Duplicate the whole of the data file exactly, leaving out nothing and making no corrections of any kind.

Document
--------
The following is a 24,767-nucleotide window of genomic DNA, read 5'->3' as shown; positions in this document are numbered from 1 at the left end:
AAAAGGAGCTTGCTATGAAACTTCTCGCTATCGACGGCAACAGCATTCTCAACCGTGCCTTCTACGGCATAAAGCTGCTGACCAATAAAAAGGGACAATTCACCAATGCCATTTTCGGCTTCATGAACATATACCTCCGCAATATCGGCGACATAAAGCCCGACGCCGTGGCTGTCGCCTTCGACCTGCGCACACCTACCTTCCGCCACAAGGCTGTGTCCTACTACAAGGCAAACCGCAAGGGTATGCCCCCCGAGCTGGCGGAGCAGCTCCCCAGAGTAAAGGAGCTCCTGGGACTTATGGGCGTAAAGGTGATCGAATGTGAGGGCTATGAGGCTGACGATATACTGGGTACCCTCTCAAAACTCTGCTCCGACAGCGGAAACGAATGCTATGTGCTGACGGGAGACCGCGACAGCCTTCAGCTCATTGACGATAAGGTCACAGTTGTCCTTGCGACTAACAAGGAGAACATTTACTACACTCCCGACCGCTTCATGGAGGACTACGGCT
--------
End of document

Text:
The following is a 24,767-nucleotide window of genomic DNA, read 5'->3' as shown; positions in this document are numbered from 1 at the left end:
AAAAGGAGCTTGCTATGAAACTTCTCGCTATCGACGGCAACAGCATTCTCAACCGTGCCTTCTACGGCATAAAGCTGCTGACCAATAAAAAGGGACAATTCACCAATGCCATTTTCGGCTTCATGAACATATACCTCCGCAATATCGGCGACATAAAGCCCGACGCCGTGGCTGTCGCCTTCGACCTGCGCACACCTACCTTCCGCCACAAGGCTGTGTCCTACTACAAGGCAAACCGCAAGGGTATGCCCCCCGAGCTGGCGGAGCAGCTCCCCAGAGTAAAGGAGCTCCTGGGACTTATGGGCGTAAAGGTGATCGAATGTGAGGGCTATGAGGCTGACGATATACTGGGTACCCTCTCAAAACTCTGCTCCGACAGCGGAAACGAATGCTATGTGCTGACGGGAGACCGCGACAGCCTTCAGCTCATTGACGATAAGGTCACAGTTGTCCTTGCGACTAACAAGGAGAACATTTACTACACTCCCGACCGCTTCATGGAGGACTACGGCT